If, as a little girl, you read stories of princesses and watched Disney movies, you will likely have grown up under the conditioned idea that love and a happily ever after await us. So embedded is the concept of the ‘one’ in culture’s belief system and, in turn, our own psyche, that finding a soulmate and falling in love is considered a given the narrative of life. We are led to believe that, when the time is right, our prince or knight in shining armor will seamlessly appear. It is from this romantic, princess view of love and happiness that the seeds of expectation for future relationships are first sown. The fairy tale becomes our benchmark.
As little girls wistfully playing dress-up and getting lost in our imagination, we were not cognizant of the cultural constructs embedded within these magical stories. Like osmosis, we absorbed hidden messages of love and skewed portrayals of the role of men and women. Sleeping Beauty taught us that we should wait to be rescued. Snow White taught us that the kiss of a prince would bring us true love. Happily ever after is not only a trope in childhood fiction; it is repackaged for teenage girls and young women in the romcom and ‘chick flick’ genres. It is no wonder that repeated exposure to the cultural lies of the storybook ending leads many women, myself included, to a pattern of falling in love with potential.
We approach love and romantic relationships from a place of hope and expectation, based on enchanting yet fictitious narratives that diverge from real life. From a young age, we craft the romantic storyline of our own life. We piece the film reel together, frame by frame. The longer we have to wait, overcoming disappointment along the way, the more attached we become to the idea of a happy ending. We end up kidding ourselves that there is truth in having to kiss a few frogs before finding a prince and that patience will deliver us to the right place at the right time. I have lived with this romanticized idea of love for most of my life and hung on to false promises, not facts and reality. This way of thinking creates so much pressure. It sees us place unsaid expectations, created to fulfil our own needs, on another person.
Falling in love with the idea of who a person is or may become ultimately risks abandoning oneself for potential. When we are in love with potential, there is a tendency to keep things in our life longer than we should. We get excited about something that has not even happened and analyze every little thing and word through the lens of our personal narrative. When the reality of this person does not match our idealized vision, we ignore the early warning signs and give too many chances. So strong is our unconscious attachment to the storybook ending that we are ready to excuse certain behaviors and overlook signs of incompatibility. You get so ahead of yourself, lost in the fantasy of it all, that you forget to be excited in that moment, to be present to what is happening right there and then, and to just be you and let him be him.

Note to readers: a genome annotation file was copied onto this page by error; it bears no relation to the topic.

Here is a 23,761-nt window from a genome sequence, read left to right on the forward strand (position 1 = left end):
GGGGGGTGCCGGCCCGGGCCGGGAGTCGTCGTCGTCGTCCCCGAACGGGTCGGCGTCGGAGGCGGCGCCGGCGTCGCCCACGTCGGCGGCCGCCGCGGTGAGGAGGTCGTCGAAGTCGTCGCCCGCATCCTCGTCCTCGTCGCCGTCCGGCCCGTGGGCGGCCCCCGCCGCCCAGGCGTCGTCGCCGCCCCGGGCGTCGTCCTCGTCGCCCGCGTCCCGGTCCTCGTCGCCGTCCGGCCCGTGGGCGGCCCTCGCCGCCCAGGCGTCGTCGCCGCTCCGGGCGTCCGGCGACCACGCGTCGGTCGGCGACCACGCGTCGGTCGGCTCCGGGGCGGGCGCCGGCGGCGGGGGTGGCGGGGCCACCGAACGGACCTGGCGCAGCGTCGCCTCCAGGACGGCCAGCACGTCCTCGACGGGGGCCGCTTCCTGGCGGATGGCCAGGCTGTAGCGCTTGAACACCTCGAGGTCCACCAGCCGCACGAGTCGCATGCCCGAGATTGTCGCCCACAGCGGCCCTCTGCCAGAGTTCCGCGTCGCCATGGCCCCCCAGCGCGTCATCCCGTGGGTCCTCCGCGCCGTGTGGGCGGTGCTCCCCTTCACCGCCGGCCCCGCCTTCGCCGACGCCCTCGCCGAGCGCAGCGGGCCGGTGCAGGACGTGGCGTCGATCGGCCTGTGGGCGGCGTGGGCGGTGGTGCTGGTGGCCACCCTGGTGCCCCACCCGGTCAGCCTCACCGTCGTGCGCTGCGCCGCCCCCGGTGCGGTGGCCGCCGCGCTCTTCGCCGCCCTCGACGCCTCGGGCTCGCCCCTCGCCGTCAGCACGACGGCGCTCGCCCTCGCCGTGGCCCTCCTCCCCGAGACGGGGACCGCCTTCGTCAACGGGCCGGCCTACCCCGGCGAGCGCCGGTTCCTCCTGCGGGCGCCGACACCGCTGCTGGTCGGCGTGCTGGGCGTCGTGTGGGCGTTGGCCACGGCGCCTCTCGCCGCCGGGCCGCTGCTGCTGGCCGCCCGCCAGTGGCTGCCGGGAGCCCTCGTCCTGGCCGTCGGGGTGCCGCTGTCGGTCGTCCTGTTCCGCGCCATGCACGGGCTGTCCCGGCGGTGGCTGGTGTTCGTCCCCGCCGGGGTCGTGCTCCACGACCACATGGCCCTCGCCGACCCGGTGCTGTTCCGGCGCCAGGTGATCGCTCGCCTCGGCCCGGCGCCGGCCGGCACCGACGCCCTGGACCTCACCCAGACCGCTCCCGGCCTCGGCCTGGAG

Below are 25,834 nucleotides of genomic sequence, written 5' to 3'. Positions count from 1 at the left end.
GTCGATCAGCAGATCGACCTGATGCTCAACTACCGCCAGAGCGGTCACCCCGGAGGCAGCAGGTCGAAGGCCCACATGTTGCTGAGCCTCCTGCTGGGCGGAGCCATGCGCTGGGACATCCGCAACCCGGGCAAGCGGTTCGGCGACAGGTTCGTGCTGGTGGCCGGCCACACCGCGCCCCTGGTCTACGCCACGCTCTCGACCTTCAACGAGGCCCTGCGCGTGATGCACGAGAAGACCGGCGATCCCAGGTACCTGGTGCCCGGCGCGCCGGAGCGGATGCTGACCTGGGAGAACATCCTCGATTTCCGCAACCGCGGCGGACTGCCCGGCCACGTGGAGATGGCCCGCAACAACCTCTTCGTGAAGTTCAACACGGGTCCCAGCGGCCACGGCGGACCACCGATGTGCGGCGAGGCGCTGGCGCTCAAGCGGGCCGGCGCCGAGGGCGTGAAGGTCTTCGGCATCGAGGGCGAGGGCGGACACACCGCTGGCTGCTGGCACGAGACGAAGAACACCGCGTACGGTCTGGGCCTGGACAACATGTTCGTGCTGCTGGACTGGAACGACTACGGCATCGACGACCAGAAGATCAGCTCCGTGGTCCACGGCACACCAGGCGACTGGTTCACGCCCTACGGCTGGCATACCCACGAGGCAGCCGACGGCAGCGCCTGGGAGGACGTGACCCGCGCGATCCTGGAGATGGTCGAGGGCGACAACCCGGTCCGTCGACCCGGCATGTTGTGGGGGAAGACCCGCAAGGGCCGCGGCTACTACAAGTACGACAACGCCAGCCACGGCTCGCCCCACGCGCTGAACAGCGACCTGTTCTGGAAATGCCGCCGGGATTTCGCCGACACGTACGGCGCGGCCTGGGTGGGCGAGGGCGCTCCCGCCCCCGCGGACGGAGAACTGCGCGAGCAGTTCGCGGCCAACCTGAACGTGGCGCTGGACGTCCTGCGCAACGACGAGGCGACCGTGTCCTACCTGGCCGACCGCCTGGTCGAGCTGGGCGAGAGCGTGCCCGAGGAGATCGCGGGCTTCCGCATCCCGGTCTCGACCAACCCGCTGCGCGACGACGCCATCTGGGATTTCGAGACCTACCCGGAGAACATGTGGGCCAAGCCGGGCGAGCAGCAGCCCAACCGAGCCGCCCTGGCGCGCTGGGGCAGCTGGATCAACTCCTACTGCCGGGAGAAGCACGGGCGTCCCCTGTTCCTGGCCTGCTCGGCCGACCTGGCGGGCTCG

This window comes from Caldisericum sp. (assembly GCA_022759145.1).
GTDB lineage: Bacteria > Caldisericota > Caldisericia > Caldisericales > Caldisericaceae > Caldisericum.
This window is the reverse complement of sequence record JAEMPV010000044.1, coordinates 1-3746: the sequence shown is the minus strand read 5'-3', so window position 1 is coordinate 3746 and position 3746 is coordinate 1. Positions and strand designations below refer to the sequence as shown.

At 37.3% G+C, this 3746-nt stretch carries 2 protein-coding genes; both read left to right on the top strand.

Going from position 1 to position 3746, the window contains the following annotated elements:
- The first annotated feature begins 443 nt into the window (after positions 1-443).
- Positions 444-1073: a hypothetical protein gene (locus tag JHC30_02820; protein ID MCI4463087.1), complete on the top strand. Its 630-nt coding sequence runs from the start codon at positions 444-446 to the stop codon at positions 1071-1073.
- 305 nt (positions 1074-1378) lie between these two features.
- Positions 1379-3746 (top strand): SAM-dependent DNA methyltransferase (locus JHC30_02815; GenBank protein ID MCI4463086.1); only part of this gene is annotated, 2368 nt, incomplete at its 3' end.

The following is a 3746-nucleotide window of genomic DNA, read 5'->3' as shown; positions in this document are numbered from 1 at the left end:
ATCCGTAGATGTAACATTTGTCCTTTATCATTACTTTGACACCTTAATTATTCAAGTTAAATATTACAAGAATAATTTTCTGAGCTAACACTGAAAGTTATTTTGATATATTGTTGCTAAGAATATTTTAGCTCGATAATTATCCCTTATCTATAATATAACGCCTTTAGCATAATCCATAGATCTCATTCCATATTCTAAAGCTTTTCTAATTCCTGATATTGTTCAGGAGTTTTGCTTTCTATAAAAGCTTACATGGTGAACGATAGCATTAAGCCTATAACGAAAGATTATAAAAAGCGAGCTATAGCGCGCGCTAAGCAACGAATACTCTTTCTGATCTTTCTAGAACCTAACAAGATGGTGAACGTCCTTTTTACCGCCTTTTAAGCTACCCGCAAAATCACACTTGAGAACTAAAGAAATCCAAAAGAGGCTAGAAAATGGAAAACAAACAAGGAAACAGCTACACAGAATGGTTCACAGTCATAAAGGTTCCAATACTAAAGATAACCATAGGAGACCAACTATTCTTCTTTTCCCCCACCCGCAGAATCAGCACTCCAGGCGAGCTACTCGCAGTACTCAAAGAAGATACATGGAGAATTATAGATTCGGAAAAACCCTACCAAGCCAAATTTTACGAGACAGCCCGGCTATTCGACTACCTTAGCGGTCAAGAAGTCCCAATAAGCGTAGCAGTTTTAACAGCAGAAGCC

We generally fall in love with the idea of a person from a place of emptiness and lack. If you do not value yourself and struggle with a fear of rejection, then this will likely color your perception of others. Our own hang ups cause us to focus on how this guy will fill the voids, add value, and enhance our life. When we look to another to make us whole and are intent on achieving the fairy tale dream, we also give too much hope to the idea that in time he will change to become all that we envisage. The trouble is that falling in love with potential is not healthy and it usually ends in disappointment and heartache.
As a dreamer and hopeless romantic, I have fallen for potential many times and spiraled down the rabbit hole. Almost straight away, on the basis of little knowledge and only limited time spent with the guy, I would project ahead and begin to envision what could be. This happened again recently, but this time I have learned from the process. I acknowledge and accept that the habit of falling for potential was rooted in my own issues. It was a symptom of being too attached to the myth of the fairy tale romance and of not valuing myself, looking instead to a partner and relationship to fill the inner voids and make me happy. I also learned that waiting to be ‘saved’ by a benevolent prince charming was a disservice to myself and to the guy in question. I am the only one who can make myself happy and I should seek to find true love with an equitable partner, not a benign prince. Conversely, it is not the job of a partner to be perfect and to be the source of my happiness, nor is it even within their power.
Finding love should not be a burden and we should not chase or force it out of lack or desperation. Think about and approach love from a place of wholeness rather than emptiness. Be secure in the knowledge that you are fully settled in your own worth and build a full life yourself so that when someone comes along, you are ready to accept them as the complete person standing in front of you. This way of being will allow you to ditch the fairy tale misconceptions and embrace the adventure of romance. Remember that dating is supposed to be fun. Enjoy the day by day excitement of getting to know a person. Aspire to a different kind of romance, one that is organic, unscripted, and in the now. Let the future of the relationship be in the future.